The critique of Amoris Laetitia comes in the form of outrage at the prospect of the Church giving something to someone who may not deserve it. From this point of view, the outrage aimed at Pope Francis is the same as the outrage aimed at the prodigal son by the righteous son. It is the same outrage that was aimed at the master who paid his laborers gratuitously. It is the same outrage that was aimed at Christ throughout his life. It is the outrage of man at the Gospel of gratuitous love. The Gospel, then, comes under attack not just from human evil, but from human righteousness as well.
It was his capacity for gratuitous love, and not his “moral superiority,” which made Christ what he was. Yes, he was sinless. But that would have meant damnation for mankind if not for the fact that, over and above his righteousness, Christ had loved. We are not saved by Christ because his righteousness outruns ours (even though it does) but because His love outruns even His righteousness. Divine love loves us in spite of our unrighteousness.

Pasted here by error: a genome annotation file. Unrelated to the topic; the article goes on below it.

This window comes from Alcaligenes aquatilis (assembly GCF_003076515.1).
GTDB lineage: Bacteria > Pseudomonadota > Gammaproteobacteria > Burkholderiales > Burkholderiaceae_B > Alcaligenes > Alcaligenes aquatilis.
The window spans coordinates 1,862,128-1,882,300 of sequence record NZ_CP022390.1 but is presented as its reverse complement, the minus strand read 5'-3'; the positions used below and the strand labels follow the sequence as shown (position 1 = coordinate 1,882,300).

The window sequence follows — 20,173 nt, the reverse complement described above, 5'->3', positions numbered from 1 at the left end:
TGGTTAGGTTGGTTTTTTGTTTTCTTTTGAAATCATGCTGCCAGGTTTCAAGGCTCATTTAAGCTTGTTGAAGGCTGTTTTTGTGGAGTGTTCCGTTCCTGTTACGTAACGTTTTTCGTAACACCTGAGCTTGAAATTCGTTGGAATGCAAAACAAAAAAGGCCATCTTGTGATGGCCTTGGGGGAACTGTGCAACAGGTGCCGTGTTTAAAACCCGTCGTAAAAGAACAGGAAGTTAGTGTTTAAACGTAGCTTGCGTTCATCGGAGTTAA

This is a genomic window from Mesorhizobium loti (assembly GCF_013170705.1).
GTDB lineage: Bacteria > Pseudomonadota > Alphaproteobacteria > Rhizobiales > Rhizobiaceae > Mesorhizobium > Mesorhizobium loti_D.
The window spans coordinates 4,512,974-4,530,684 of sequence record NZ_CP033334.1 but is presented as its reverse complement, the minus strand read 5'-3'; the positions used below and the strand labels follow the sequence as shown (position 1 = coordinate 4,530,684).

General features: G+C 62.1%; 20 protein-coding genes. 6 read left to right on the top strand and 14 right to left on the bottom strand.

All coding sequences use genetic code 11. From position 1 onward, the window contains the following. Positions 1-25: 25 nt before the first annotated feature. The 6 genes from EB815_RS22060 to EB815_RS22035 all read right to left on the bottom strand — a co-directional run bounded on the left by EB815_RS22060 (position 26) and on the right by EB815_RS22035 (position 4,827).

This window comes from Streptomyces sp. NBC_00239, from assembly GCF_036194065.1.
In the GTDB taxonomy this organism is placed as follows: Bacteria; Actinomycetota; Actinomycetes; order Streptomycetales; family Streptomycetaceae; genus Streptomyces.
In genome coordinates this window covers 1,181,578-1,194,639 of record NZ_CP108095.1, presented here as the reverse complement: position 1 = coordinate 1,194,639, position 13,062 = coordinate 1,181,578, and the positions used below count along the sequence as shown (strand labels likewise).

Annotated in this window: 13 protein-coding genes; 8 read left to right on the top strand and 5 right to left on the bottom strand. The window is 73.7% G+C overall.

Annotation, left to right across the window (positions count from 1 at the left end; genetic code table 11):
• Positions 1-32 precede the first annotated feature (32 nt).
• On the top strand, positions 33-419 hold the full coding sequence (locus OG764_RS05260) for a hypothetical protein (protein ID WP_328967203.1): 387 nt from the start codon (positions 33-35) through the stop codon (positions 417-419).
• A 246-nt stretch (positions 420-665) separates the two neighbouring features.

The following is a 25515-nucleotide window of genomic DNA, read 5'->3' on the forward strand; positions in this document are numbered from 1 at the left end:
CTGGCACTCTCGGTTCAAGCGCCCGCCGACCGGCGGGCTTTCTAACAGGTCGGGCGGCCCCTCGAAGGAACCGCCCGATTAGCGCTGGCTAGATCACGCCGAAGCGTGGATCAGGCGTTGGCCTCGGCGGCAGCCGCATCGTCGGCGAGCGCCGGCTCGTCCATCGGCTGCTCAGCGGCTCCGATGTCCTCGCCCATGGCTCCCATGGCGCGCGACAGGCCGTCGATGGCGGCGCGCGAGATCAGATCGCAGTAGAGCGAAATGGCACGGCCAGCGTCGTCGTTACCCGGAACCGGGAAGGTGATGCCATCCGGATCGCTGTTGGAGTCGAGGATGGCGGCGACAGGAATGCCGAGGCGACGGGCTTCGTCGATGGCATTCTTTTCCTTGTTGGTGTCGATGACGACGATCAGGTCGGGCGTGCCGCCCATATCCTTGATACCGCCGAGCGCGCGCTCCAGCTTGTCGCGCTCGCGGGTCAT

Does this mean that sin does not matter? Or that divorce is not a social evil? Or that we ought to throw all of our standards out the window for the sake of everyone’s emotional satisfaction? No, of course not. What it means is that the moral calculus which tells us that adultery is indeed a serious sin is not the only factor to be taken into account in the life of the Church. It tells us that things are not that simple. It tells us that God desires more for us, and that Pope Francis shares in this desire.
Hence, the Prodigal Son is not given what he deserves but what the love of the father desired to give him. And it is given to him in full, from the first moment that he becomes capable of receiving it.
There will always be “righteous Catholics,” standing guard to make sure that no one gets anything that he or she does not deserve. Crusaders for moral legalism, disciples of the Letter. Pope Francis is far more concerned with the Spirit. Which is appropriate, since we were promised that it would be the Holy Spirit who guided him. The same Holy Spirit that guided his predecessors for the last 2000 years, the same that will guide his successors until the End of the Age.